Politically speaking, we are living in a very interesting time_according to the Chinese definition of "interesting." It is not only that we just witnessed the beginning of a new century and millennium; we are really having the special privilege of participating in the political remaking of world order. The shape of the new world order is highly determined by the existing power structure and the relative states’ capabilities in political management of world affairs. The United States is by far the most powerful state in the system. What remains to be seen is how capable are the Americans in managing world politics? Thus far, they have shown strong adherence to contradictory notions and ideologies that have prevented them from settling on a unified vision of a new world order with a suitable role for them in it.
For a full century now, different American administrations have tried different strategies for dealing with the rest of the world. Some were influenced by the natural tendency to remain separated from the world. Others wanted a prominent role in the world, but were divided on the method of engagement. Some saw the US as the political savior of the world’s nations and peoples by offering them the American liberal philosophy of human rights and democracy. Others were more inclined to recognize the eternal realities of human interactions based on power and tried to design a balance of power that favored them. Yet some others exhibited confusion and mixed feelings between isolationism and internationalism; liberalism and realism; and unilateralism and multilateralism. All these "isms" seem to coexist in the pronounced policy of the present administration of President George W. Bush. However, disentangling the contradictions from these ideologies is essential for having a consistent and coherent foreign policy. In turn, such consistency and coherence in American foreign policy is indispensable for developing and maintaining peace and stability in the international system. We hope they do so soon, not just for their sake, ours too.


[1] See Theodore Lowi, The End of Liberalism (New York: Norton, 1979).

[2] Henry Kissinger, Does America Need A Foreign Policy (London: Simon and Schuster, 2002) p. 18.

[3] See Michael Hirsh, "The Death of a Founding Myth," News Week, December 2001 - February 2002, p. 20.

[4] See President Woodrow Wilson speech to Congress requesting declaration of war, in John A. Vasquez, Classics of International Relations, 2nd ed. (New Jersey: Prentice-Hall, Inc., 1990), pp. 12-15.

[5] See Immanuel Wallerstein, "The Eagle Has Crash Landed," Foreign Policy, (July/August 2002), pp. 60-68.

[6] See George F. Kennan, "Diplomacy in the Modern World," in Vasquez, Classics of International Relations, 2nd ed, op. cit., pp. 36-39.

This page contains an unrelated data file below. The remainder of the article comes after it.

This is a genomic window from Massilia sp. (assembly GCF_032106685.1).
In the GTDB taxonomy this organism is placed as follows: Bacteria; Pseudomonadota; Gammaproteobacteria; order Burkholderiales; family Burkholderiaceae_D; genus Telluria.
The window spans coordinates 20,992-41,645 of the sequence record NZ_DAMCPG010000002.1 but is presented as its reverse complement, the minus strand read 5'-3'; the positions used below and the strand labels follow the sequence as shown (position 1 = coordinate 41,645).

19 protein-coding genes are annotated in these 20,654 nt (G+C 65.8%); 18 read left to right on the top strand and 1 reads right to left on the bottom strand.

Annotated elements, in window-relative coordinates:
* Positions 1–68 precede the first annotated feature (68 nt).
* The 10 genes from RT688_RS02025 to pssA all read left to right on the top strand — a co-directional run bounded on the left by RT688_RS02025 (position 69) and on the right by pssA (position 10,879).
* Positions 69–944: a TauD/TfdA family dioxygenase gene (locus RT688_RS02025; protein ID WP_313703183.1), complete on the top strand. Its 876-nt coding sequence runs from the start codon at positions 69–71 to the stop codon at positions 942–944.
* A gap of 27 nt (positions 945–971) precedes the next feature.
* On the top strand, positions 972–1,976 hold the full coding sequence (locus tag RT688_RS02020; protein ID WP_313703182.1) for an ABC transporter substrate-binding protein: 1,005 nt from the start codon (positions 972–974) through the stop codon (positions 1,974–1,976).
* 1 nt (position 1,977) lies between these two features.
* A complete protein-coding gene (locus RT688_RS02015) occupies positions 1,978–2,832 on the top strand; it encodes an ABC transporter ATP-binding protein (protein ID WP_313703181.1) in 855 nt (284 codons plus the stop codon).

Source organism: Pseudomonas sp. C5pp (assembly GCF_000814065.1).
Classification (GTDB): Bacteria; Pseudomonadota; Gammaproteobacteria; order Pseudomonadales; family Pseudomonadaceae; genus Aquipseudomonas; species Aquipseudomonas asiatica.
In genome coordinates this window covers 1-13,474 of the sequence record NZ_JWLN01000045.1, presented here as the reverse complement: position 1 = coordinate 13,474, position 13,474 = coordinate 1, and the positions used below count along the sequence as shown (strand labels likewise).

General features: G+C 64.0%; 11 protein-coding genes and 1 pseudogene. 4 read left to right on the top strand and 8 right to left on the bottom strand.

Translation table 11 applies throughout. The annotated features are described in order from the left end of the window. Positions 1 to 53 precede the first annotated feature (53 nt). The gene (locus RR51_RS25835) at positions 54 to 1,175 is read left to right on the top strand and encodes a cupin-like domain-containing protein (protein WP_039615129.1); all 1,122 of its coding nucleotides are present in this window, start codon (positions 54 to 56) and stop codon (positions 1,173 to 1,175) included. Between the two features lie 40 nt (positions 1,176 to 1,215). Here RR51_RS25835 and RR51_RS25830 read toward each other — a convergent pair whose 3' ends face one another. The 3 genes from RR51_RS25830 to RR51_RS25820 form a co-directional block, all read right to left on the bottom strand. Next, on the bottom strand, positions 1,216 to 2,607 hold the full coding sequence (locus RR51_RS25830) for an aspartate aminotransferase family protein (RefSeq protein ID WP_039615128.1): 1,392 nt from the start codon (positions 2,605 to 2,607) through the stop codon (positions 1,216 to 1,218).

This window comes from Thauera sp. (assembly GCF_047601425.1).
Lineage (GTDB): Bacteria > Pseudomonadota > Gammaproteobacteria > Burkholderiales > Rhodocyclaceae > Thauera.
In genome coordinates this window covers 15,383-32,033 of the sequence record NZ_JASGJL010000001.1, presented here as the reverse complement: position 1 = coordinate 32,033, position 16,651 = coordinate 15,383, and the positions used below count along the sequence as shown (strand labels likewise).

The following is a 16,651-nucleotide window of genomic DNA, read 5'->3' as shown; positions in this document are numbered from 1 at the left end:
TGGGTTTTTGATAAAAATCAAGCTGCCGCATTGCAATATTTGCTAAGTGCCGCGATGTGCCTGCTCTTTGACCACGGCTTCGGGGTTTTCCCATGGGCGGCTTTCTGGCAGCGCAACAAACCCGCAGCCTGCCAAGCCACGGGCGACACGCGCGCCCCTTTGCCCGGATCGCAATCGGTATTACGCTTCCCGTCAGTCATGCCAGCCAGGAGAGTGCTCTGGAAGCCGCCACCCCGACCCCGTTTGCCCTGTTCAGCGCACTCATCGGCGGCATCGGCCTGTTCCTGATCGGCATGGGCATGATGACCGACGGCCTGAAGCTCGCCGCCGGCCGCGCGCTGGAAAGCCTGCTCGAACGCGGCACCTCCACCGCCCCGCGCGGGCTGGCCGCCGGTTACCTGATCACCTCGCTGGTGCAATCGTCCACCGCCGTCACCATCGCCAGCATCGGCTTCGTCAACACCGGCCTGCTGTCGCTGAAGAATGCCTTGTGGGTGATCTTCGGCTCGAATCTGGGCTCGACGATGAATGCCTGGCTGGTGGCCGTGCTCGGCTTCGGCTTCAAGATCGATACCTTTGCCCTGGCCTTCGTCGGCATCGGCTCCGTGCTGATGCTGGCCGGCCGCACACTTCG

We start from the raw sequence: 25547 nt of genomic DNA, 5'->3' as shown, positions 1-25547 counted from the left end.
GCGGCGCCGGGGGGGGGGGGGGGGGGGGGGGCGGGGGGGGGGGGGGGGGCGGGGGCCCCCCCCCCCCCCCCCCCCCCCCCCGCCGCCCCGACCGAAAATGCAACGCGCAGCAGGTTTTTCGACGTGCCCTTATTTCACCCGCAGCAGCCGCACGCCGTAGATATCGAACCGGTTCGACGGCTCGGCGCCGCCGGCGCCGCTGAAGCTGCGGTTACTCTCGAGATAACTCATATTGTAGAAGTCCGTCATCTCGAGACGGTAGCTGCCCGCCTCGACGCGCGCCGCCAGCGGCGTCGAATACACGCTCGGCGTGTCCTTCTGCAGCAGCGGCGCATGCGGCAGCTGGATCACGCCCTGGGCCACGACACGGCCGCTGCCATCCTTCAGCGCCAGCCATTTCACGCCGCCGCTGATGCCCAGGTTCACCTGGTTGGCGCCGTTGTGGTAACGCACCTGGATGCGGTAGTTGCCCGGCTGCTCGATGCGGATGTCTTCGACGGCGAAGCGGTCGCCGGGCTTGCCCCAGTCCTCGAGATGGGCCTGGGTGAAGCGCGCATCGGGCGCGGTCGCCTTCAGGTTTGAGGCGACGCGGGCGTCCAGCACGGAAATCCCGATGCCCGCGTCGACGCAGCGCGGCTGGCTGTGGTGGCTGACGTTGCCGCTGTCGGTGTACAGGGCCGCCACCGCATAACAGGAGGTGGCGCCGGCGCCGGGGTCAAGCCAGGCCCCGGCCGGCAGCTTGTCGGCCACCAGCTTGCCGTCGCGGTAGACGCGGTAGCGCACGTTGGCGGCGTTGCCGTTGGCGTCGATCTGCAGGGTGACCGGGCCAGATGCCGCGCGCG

[7] See John J. Mearsheimer, "Why we Will Soon Miss the Cold War," The Atlantic Monthly (August 1990), pp. 35-50.

[8] See Charles Krauthammer, "The Unipolar Moment," Foreign Affairs, Vol. 70, No.1 (1991), pp. 23-33; US Secretary of Defense Richard Cheney, "The United States as A Superpower," Defense Issues, Vol. 5 (May 7, 1990), pp. 5-8.

[9] Henry Kissinger, American Foreign Policy, 3rd ed. (New York: W. W. Norton, 1997).

[10] This notion was advocated as the final lasting solution for international conflict by the very father of modern realism Hans Morgenthau in Politics Among Nations: The Struggle for Power and Peace (New York: Alfred A. Knopf, 1973).

[11] See Robert Keohane, After Hegemony (Princeton: Princeton University Press, 1984) ; Joseph S. Nye, "Conflicts After the Cold War," Washington Quarterly (Winter 1996),  p. 2; Jonathan Clarke and James Clad, After the Crusade: American Foreign Policy for the Post-Superpower Age (New York: Madison Books, 1995); and James Rosenau, Turbulence in World Politics (Princeton: Princeton University Press, 1990).

[12] J. Martin Rochester, "American Foreign Policy at the Millennium: The Case for a New Multilateralism," Brown Journal of World Affairs (Fall 1998).

[13] See Robert Gilpin, War and Change in World Politics (Cambridge: Cambridge University Press, 1981), p. 13.

[14] See A.F.K. Organski and Jacek Kugler, The War Ledger (Chicago: The University of Chicago Press, 1980).

[15] A phrase used by President Lyndon Johnson and his advisors about the inconceivable situation of the US in Vietnam. Quoted by Arthur Schlesinger, Jr., "The Quagmire Papers," New York Review of Books, December 16, 1971, p. 41